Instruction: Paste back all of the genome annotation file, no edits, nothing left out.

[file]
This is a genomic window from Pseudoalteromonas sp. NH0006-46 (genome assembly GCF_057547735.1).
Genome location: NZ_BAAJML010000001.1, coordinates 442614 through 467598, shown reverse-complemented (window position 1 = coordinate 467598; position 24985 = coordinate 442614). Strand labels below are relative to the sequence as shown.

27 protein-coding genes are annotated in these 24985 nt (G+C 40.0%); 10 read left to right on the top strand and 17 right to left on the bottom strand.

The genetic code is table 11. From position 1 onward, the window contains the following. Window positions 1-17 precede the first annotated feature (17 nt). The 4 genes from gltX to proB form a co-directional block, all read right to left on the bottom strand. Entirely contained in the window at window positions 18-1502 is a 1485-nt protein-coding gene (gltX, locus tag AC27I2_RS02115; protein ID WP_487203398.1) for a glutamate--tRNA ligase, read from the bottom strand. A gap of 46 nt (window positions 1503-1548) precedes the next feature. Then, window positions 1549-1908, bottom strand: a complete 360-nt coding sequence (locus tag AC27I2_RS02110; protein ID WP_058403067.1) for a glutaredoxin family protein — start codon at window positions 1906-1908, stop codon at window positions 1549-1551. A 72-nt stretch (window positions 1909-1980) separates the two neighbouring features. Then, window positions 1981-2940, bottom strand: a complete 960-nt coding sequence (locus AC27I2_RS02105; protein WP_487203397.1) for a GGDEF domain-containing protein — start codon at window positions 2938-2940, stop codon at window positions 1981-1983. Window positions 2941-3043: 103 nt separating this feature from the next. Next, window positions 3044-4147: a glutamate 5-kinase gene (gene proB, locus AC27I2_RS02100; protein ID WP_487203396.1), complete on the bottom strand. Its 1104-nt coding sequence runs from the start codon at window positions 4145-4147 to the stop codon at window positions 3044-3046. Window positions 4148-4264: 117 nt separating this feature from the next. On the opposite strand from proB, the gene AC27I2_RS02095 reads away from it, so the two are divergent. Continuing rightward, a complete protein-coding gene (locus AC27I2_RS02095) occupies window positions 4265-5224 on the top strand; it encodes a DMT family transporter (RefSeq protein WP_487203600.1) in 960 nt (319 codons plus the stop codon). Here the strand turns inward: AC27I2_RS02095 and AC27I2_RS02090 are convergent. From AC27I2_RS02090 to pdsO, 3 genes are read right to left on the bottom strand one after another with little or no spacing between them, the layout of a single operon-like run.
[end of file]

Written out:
This is a genomic window from Pseudoalteromonas sp. NH0006-46 (genome assembly GCF_057547735.1).
Genome location: NZ_BAAJML010000001.1, coordinates 442614 through 467598, shown reverse-complemented (window position 1 = coordinate 467598; position 24985 = coordinate 442614). Strand labels below are relative to the sequence as shown.

27 protein-coding genes are annotated in these 24985 nt (G+C 40.0%); 10 read left to right on the top strand and 17 right to left on the bottom strand.

The genetic code is table 11. From position 1 onward, the window contains the following. Window positions 1-17 precede the first annotated feature (17 nt). The 4 genes from gltX to proB form a co-directional block, all read right to left on the bottom strand. Entirely contained in the window at window positions 18-1502 is a 1485-nt protein-coding gene (gltX, locus tag AC27I2_RS02115; protein ID WP_487203398.1) for a glutamate--tRNA ligase, read from the bottom strand. A gap of 46 nt (window positions 1503-1548) precedes the next feature. Then, window positions 1549-1908, bottom strand: a complete 360-nt coding sequence (locus tag AC27I2_RS02110; protein ID WP_058403067.1) for a glutaredoxin family protein — start codon at window positions 1906-1908, stop codon at window positions 1549-1551. A 72-nt stretch (window positions 1909-1980) separates the two neighbouring features. Then, window positions 1981-2940, bottom strand: a complete 960-nt coding sequence (locus AC27I2_RS02105; protein WP_487203397.1) for a GGDEF domain-containing protein — start codon at window positions 2938-2940, stop codon at window positions 1981-1983. Window positions 2941-3043: 103 nt separating this feature from the next. Next, window positions 3044-4147: a glutamate 5-kinase gene (gene proB, locus AC27I2_RS02100; protein ID WP_487203396.1), complete on the bottom strand. Its 1104-nt coding sequence runs from the start codon at window positions 4145-4147 to the stop codon at window positions 3044-3046. Window positions 4148-4264: 117 nt separating this feature from the next. On the opposite strand from proB, the gene AC27I2_RS02095 reads away from it, so the two are divergent. Continuing rightward, a complete protein-coding gene (locus AC27I2_RS02095) occupies window positions 4265-5224 on the top strand; it encodes a DMT family transporter (RefSeq protein WP_487203600.1) in 960 nt (319 codons plus the stop codon). Here the strand turns inward: AC27I2_RS02095 and AC27I2_RS02090 are convergent. From AC27I2_RS02090 to pdsO, 3 genes are read right to left on the bottom strand one after another with little or no spacing between them, the layout of a single operon-like run.